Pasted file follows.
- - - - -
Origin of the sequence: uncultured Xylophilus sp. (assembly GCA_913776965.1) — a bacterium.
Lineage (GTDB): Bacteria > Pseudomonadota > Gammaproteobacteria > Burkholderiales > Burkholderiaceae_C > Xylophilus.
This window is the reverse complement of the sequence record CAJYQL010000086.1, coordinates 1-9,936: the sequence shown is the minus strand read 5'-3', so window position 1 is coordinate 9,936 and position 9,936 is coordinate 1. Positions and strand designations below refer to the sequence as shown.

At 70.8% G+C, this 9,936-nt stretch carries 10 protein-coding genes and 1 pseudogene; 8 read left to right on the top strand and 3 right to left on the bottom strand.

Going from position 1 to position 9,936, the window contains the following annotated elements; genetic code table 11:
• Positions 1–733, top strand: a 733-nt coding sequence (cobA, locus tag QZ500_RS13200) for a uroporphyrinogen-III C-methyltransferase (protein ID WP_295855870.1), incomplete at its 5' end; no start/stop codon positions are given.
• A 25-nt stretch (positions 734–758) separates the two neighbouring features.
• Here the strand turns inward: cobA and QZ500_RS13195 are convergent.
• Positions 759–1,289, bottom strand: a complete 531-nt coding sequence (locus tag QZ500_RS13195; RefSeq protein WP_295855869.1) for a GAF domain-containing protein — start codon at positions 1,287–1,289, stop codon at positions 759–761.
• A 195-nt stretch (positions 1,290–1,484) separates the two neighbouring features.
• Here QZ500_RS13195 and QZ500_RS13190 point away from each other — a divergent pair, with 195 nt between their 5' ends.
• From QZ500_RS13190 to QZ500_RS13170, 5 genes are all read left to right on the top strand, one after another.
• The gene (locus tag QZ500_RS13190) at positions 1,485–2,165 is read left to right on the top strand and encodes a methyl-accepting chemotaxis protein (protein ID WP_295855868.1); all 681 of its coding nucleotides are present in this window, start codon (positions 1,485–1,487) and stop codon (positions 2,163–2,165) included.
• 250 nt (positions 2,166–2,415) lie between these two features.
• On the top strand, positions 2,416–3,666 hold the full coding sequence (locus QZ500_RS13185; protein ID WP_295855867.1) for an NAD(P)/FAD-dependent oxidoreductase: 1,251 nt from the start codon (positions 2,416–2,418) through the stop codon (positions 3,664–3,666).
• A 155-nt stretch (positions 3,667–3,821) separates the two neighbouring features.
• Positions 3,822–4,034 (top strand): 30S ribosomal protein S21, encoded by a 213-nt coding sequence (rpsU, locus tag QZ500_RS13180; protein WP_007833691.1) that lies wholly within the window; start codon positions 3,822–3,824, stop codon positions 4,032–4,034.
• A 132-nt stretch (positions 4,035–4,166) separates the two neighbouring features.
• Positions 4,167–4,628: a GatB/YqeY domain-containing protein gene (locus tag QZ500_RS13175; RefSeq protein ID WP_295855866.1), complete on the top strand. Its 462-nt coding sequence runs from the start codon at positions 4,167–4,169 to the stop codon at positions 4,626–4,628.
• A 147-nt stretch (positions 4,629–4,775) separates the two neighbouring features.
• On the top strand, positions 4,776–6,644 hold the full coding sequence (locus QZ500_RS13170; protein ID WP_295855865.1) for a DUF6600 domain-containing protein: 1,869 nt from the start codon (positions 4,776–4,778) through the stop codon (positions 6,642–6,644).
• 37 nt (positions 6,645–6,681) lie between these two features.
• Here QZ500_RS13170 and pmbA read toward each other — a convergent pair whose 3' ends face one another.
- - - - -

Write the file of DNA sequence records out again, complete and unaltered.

Origin of the sequence: uncultured Xylophilus sp. (assembly GCA_913776965.1) — a bacterium.
Lineage (GTDB): Bacteria > Pseudomonadota > Gammaproteobacteria > Burkholderiales > Burkholderiaceae_C > Xylophilus.
This window is the reverse complement of the sequence record CAJYQL010000086.1, coordinates 1-9,936: the sequence shown is the minus strand read 5'-3', so window position 1 is coordinate 9,936 and position 9,936 is coordinate 1. Positions and strand designations below refer to the sequence as shown.

At 70.8% G+C, this 9,936-nt stretch carries 10 protein-coding genes and 1 pseudogene; 8 read left to right on the top strand and 3 right to left on the bottom strand.

Going from position 1 to position 9,936, the window contains the following annotated elements; genetic code table 11:
• Positions 1–733, top strand: a 733-nt coding sequence (cobA, locus tag QZ500_RS13200) for a uroporphyrinogen-III C-methyltransferase (protein ID WP_295855870.1), incomplete at its 5' end; no start/stop codon positions are given.
• A 25-nt stretch (positions 734–758) separates the two neighbouring features.
• Here the strand turns inward: cobA and QZ500_RS13195 are convergent.
• Positions 759–1,289, bottom strand: a complete 531-nt coding sequence (locus tag QZ500_RS13195; RefSeq protein WP_295855869.1) for a GAF domain-containing protein — start codon at positions 1,287–1,289, stop codon at positions 759–761.
• A 195-nt stretch (positions 1,290–1,484) separates the two neighbouring features.
• Here QZ500_RS13195 and QZ500_RS13190 point away from each other — a divergent pair, with 195 nt between their 5' ends.
• From QZ500_RS13190 to QZ500_RS13170, 5 genes are all read left to right on the top strand, one after another.
• The gene (locus tag QZ500_RS13190) at positions 1,485–2,165 is read left to right on the top strand and encodes a methyl-accepting chemotaxis protein (protein ID WP_295855868.1); all 681 of its coding nucleotides are present in this window, start codon (positions 1,485–1,487) and stop codon (positions 2,163–2,165) included.
• 250 nt (positions 2,166–2,415) lie between these two features.
• On the top strand, positions 2,416–3,666 hold the full coding sequence (locus QZ500_RS13185; protein ID WP_295855867.1) for an NAD(P)/FAD-dependent oxidoreductase: 1,251 nt from the start codon (positions 2,416–2,418) through the stop codon (positions 3,664–3,666).
• A 155-nt stretch (positions 3,667–3,821) separates the two neighbouring features.
• Positions 3,822–4,034 (top strand): 30S ribosomal protein S21, encoded by a 213-nt coding sequence (rpsU, locus tag QZ500_RS13180; protein WP_007833691.1) that lies wholly within the window; start codon positions 3,822–3,824, stop codon positions 4,032–4,034.
• A 132-nt stretch (positions 4,035–4,166) separates the two neighbouring features.
• Positions 4,167–4,628: a GatB/YqeY domain-containing protein gene (locus tag QZ500_RS13175; RefSeq protein ID WP_295855866.1), complete on the top strand. Its 462-nt coding sequence runs from the start codon at positions 4,167–4,169 to the stop codon at positions 4,626–4,628.
• A 147-nt stretch (positions 4,629–4,775) separates the two neighbouring features.
• On the top strand, positions 4,776–6,644 hold the full coding sequence (locus QZ500_RS13170; protein ID WP_295855865.1) for a DUF6600 domain-containing protein: 1,869 nt from the start codon (positions 4,776–4,778) through the stop codon (positions 6,642–6,644).
• 37 nt (positions 6,645–6,681) lie between these two features.
• Here QZ500_RS13170 and pmbA read toward each other — a convergent pair whose 3' ends face one another.